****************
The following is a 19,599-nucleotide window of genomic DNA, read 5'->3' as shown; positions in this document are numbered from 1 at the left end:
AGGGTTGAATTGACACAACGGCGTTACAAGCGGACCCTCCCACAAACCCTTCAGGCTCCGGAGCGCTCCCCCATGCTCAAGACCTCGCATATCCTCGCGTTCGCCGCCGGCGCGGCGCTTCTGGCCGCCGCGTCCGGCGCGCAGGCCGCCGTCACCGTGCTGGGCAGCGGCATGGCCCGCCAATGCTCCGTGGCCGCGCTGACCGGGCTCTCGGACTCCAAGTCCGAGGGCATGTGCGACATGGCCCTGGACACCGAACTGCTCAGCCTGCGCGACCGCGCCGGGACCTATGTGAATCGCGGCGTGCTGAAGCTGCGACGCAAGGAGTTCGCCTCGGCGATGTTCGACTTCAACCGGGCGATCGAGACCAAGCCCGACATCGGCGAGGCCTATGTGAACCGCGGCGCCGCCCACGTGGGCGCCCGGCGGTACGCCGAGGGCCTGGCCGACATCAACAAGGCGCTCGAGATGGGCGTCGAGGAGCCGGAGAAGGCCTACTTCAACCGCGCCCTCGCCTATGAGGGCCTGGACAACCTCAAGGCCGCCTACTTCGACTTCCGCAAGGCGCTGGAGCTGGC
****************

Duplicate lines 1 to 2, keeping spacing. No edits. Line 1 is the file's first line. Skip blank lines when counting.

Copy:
The following is a 19,599-nucleotide window of genomic DNA, read 5'->3' as shown; positions in this document are numbered from 1 at the left end:
AGGGTTGAATTGACACAACGGCGTTACAAGCGGACCCTCCCACAAACCCTTCAGGCTCCGGAGCGCTCCCCCATGCTCAAGACCTCGCATATCCTCGCGTTCGCCGCCGGCGCGGCGCTTCTGGCCGCCGCGTCCGGCGCGCAGGCCGCCGTCACCGTGCTGGGCAGCGGCATGGCCCGCCAATGCTCCGTGGCCGCGCTGACCGGGCTCTCGGACTCCAAGTCCGAGGGCATGTGCGACATGGCCCTGGACACCGAACTGCTCAGCCTGCGCGACCGCGCCGGGACCTATGTGAATCGCGGCGTGCTGAAGCTGCGACGCAAGGAGTTCGCCTCGGCGATGTTCGACTTCAACCGGGCGATCGAGACCAAGCCCGACATCGGCGAGGCCTATGTGAACCGCGGCGCCGCCCACGTGGGCGCCCGGCGGTACGCCGAGGGCCTGGCCGACATCAACAAGGCGCTCGAGATGGGCGTCGAGGAGCCGGAGAAGGCCTACTTCAACCGCGCCCTCGCCTATGAGGGCCTGGACAACCTCAAGGCCGCCTACTTCGACTTCCGCAAGGCGCTGGAGCTGGC